When a large model performs graph reasoning tasks, do we want the large model to only give results, or **do we want it to output a detailed reasoning process while giving accurate answers?**

Let’s first look at the performance of **GPT-4** :

A very short and incorrect answer (judging that there is no cycle in the graph) was given, which may be due to the limitations of the model in processing long inputs, or a misunderstanding of the complex structure of the graph. This shows the challenges faced by large models when adapting to graph theory problems.

In contrast, **GraphWiz** developed by the HKUST team not only gives the correct answer, but also provides a clear and detailed reasoning path.

GraphWiz is designed to improve the capabilities of currently open-source large-scale models in solving various graph reasoning tasks:

By fine-tuning large models in a targeted manner, we can handle graph reasoning tasks of varying complexity while outputting clear and coherent reasoning paths.

It is extremely challenging for humans to detect rings in graphs of this size. Usually, humans need to use external tools or spend a lot of time to complete this task because it is impractical to rely on mental calculations alone.

This highlights GraphWiz's ability in spatial reasoning and memory retention. It shows that the model has effectively absorbed the basic principles of graph theory and is able to autonomously navigate and reason in large-scale and complex graph structures. GraphWiz's ability to handle complex graph problems demonstrates its great potential in practical applications.

In general, the main contributions of this article are as follows:

Created GraphInstruct, a large-scale dataset for training language models to handle graph tasks, providing clear reasoning paths and improving interpretability.

Launched GraphWiz, an open source large-scale language model that excels at solving various graph problems through explicit reasoning, outperforming GPT-4.

The effects of the amount of training data and the sampling strategy of the DPO framework on model performance were studied, and the cross-task migration capabilities of GraphWiz were explored to provide guidance for subsequent model optimization and performance improvement.

## **Introduction to graph reasoning tasks**

In this study, the team carefully selected nine graph problems of different computational complexity levels, covering the breadth and depth of research, including:

Four linear complexity tasks: **connectivity and cycle detection, bipartite graph testing, topological sorting** ;

Three polynomial complexity tasks: shortest path, maximum triangle sum, and maximum flow;

And two NP-complete tasks: Hamiltonian paths and subgraph matching.

By selecting these nine graph problems, the team's work conducts a comprehensive exploration of graph theory from simple to complex, solvable to difficult problems. This diverse selection not only helps the team understand graph algorithms in theory, but also solves a wide range of practical application problems.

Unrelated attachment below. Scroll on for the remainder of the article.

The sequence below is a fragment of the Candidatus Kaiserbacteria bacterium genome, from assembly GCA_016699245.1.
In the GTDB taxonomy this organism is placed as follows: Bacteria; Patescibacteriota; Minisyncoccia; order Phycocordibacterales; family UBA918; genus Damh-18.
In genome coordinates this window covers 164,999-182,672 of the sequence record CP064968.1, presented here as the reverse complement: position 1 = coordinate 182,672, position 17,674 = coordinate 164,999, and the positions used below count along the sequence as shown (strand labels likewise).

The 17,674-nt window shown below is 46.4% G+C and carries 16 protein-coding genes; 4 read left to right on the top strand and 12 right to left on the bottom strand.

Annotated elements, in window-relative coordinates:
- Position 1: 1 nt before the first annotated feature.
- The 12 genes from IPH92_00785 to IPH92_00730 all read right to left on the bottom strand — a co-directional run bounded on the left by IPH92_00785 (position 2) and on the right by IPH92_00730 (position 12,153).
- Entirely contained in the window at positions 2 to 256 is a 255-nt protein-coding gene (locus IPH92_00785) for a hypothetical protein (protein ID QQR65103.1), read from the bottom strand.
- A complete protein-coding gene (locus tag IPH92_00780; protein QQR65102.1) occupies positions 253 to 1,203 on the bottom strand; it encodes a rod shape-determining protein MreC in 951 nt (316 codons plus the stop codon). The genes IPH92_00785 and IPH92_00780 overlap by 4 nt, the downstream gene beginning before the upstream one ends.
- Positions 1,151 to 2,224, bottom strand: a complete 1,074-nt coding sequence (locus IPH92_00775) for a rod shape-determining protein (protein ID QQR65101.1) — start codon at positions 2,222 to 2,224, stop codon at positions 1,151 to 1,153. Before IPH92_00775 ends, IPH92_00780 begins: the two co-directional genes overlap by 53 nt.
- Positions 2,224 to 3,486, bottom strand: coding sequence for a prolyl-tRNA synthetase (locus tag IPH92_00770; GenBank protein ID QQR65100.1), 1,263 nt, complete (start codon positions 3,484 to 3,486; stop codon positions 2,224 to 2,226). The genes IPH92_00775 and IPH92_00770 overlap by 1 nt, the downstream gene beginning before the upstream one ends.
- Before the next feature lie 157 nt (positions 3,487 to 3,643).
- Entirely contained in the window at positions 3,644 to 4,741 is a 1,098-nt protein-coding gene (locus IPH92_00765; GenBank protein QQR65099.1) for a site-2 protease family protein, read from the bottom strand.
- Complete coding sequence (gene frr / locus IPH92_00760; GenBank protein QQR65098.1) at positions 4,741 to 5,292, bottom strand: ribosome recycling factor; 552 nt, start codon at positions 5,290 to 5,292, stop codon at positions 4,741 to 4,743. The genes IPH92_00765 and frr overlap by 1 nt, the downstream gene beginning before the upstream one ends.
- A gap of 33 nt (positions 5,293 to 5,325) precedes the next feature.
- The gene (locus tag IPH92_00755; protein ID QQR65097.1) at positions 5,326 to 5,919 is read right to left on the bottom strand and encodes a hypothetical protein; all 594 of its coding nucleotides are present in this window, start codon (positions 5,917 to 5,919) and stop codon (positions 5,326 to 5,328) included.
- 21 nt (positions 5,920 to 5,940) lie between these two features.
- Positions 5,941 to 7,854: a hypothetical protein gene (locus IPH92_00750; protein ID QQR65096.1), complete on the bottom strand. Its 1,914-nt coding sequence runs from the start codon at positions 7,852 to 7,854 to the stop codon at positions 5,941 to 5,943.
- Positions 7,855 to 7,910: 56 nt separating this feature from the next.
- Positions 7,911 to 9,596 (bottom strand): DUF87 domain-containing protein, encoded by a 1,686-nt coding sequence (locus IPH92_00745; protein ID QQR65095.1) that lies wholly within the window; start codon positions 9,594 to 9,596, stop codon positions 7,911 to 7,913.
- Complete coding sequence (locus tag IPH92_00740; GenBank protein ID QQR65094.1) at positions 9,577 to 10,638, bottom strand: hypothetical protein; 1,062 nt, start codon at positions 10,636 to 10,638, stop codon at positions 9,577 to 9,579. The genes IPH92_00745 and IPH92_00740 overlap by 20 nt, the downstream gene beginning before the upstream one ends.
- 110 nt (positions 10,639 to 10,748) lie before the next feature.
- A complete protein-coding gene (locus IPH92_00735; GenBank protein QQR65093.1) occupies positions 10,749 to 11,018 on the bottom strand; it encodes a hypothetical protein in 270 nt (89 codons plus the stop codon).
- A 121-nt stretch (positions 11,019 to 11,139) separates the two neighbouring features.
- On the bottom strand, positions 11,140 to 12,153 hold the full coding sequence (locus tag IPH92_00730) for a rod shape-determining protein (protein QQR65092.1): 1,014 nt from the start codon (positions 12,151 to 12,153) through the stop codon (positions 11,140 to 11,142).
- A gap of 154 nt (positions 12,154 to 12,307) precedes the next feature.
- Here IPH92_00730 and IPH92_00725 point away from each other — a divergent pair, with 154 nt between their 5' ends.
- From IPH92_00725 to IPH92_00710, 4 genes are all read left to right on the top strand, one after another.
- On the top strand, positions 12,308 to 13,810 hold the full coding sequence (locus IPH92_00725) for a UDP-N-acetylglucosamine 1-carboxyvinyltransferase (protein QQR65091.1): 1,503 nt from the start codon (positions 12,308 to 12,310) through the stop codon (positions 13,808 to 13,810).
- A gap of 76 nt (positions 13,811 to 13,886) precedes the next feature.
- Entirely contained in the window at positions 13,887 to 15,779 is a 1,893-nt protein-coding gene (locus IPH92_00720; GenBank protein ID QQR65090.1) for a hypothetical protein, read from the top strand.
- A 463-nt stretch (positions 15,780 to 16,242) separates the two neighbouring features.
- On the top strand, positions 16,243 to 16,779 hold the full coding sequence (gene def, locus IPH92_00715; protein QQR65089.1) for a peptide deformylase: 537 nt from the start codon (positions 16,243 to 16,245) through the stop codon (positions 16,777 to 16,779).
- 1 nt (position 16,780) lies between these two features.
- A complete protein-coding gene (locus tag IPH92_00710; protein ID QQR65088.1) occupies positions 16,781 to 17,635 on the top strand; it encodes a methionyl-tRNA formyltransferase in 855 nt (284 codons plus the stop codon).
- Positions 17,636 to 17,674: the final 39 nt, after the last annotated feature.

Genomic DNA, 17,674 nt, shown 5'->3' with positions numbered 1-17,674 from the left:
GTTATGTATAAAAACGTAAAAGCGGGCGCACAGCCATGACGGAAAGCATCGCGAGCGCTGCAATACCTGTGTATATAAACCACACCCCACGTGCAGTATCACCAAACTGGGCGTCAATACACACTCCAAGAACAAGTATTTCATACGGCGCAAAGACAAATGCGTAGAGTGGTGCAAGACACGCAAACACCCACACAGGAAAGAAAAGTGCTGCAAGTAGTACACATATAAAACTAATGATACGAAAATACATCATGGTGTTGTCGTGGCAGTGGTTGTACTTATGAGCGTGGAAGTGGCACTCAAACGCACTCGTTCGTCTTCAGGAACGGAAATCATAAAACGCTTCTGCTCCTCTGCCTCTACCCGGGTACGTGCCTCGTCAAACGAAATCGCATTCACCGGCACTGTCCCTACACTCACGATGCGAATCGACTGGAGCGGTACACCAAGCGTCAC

## **GraphInstruct dataset construction**

The construction of GraphInstruct includes the following key steps:

**Graph problem generation.** In order to create a diverse and challenging graph problem library for model training and testing, the team used a programming-assisted approach to generate random graph problems for each pre-set task. The team designed a unique template for each task to capture the unique properties of the graph, such as whether the graph is directed or undirected, whether the edges have weights, etc. The random graph generation team used the Erdős-Rényi (ER) model.

**Explicit reasoning path generation.** GraphInstruct is equipped with an explicit reasoning path for each graph-question pair. Considering that manually annotating the reasoning paths of these graph tasks is both complex and time-consuming, the team chose to use GPT-4 to generate preliminary reasoning paths.

**Data augmentation and rejection sampling.** Due to the observation that GPT-4 performed poorly on many graph tasks, such as less than 100 samples were correct on the maximum flow task in the initial dataset, the team adopted a rejection sampling strategy to augment the dataset to include more diverse reasoning paths.

**Select diverse reasoning paths.** This step requires finding a balance between accuracy and diversity. To this end, the team adopted a series of refined strategies, which are divided into string-based and semantic-based methods to screen out different generative reasoning paths.

## **GraphWiz Training**

Based on GraphInstruct, the team trained GraphWiz, aiming to optimize the ability of current large models to solve graph problems and give explicit reasoning paths. The training method of GraphWiz is an innovative two-stage process:

Mixed-Task Instruction **Tuning** : In the first phase, the team focused on improving the model’s ability to interpret and solve various graph problems. With this approach, GraphWiz learns to handle multiple subtasks including understanding the problem, identifying graph properties, and applying graph algorithms.

**Direct Preference Optimization** Alignment: In the second phase, the team further sharpened the model’s reasoning capabilities by training the model to distinguish between more effective and less effective problem-solving paths. DPO alignment enables the model to identify and generate more ideal reasoning paths, thereby improving the efficiency and accuracy of problem solving.

## **GraphWiz Performance Evaluation**

The team evaluated GraphWiz to answer the following key questions:

Q1: How does GraphWiz perform on graph problems of different complexity, especially how does it compare with GPT-4, the most powerful closed-source model currently?

Q2: What impact does the change in the amount of training data have on the performance of GraphWiz?